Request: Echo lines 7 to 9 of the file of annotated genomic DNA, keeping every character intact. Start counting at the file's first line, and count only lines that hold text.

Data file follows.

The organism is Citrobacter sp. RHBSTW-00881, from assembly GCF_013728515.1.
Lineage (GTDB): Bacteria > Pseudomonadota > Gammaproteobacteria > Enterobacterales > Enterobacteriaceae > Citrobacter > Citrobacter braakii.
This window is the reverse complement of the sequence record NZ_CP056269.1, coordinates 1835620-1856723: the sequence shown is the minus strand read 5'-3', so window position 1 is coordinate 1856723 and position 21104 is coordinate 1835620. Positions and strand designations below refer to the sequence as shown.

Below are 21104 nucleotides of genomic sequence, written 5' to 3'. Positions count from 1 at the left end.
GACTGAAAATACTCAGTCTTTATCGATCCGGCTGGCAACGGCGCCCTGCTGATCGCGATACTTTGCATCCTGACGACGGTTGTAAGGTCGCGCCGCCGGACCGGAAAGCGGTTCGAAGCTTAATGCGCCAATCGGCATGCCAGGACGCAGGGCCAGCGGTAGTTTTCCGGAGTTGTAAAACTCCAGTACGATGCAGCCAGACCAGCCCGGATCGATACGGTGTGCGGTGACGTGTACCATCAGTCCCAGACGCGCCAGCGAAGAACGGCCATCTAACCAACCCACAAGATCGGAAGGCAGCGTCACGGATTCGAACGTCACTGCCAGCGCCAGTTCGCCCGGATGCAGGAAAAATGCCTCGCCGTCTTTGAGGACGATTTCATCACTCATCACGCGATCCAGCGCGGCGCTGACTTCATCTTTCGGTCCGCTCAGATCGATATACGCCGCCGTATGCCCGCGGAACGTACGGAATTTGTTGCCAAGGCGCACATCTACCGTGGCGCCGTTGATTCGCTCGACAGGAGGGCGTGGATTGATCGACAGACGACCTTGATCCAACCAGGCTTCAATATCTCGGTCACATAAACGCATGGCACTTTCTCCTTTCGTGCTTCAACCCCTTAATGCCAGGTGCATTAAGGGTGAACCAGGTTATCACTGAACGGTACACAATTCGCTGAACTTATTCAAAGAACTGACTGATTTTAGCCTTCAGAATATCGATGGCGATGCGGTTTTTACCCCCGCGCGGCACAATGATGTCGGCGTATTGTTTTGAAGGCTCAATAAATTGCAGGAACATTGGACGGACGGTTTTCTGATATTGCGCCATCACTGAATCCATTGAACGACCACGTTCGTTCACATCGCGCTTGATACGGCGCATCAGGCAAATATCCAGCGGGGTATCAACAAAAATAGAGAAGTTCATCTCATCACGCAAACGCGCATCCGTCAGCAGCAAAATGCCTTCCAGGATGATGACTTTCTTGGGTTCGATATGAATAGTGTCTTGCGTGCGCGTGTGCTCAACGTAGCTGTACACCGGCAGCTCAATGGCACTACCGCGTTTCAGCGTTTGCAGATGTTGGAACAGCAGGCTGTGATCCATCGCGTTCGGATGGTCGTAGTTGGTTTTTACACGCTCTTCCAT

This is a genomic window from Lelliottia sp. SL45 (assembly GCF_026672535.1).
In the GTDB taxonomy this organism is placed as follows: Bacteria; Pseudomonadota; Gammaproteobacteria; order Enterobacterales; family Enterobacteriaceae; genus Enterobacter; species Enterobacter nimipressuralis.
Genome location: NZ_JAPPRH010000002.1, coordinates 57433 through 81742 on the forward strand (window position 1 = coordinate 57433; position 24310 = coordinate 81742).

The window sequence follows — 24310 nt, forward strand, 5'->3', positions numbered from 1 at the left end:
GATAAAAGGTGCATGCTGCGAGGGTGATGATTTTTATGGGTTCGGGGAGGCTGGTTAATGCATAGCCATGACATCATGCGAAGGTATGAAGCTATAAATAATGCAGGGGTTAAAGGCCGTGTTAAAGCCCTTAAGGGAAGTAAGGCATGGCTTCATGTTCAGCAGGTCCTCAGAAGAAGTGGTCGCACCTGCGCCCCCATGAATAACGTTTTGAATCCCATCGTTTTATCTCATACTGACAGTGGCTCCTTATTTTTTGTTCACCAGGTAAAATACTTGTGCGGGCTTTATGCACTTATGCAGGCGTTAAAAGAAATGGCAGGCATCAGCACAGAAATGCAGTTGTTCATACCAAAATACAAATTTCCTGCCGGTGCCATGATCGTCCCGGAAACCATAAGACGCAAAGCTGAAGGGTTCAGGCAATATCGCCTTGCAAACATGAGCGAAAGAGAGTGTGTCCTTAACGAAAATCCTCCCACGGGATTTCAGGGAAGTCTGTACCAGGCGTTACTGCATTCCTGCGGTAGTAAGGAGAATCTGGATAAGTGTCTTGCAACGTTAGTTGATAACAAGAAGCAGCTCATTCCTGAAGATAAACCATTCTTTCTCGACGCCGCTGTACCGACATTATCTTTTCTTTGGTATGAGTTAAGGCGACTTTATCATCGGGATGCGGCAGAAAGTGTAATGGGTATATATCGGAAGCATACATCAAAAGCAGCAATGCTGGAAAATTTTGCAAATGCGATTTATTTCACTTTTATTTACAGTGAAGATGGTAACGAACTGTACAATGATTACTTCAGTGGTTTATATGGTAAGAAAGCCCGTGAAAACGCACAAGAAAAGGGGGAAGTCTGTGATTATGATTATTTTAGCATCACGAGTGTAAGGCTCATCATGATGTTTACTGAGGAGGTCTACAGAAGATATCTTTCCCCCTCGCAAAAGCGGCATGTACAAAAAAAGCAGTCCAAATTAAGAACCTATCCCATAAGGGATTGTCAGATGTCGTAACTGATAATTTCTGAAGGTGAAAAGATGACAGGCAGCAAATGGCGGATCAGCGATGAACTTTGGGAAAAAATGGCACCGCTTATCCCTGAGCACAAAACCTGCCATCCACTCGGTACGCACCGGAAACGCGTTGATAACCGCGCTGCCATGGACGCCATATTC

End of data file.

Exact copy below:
In the GTDB taxonomy this organism is placed as follows: Bacteria; Pseudomonadota; Gammaproteobacteria; order Enterobacterales; family Enterobacteriaceae; genus Enterobacter; species Enterobacter nimipressuralis.
Genome location: NZ_JAPPRH010000002.1, coordinates 57433 through 81742 on the forward strand (window position 1 = coordinate 57433; position 24310 = coordinate 81742).

The window sequence follows — 24310 nt, forward strand, 5'->3', positions numbered from 1 at the left end: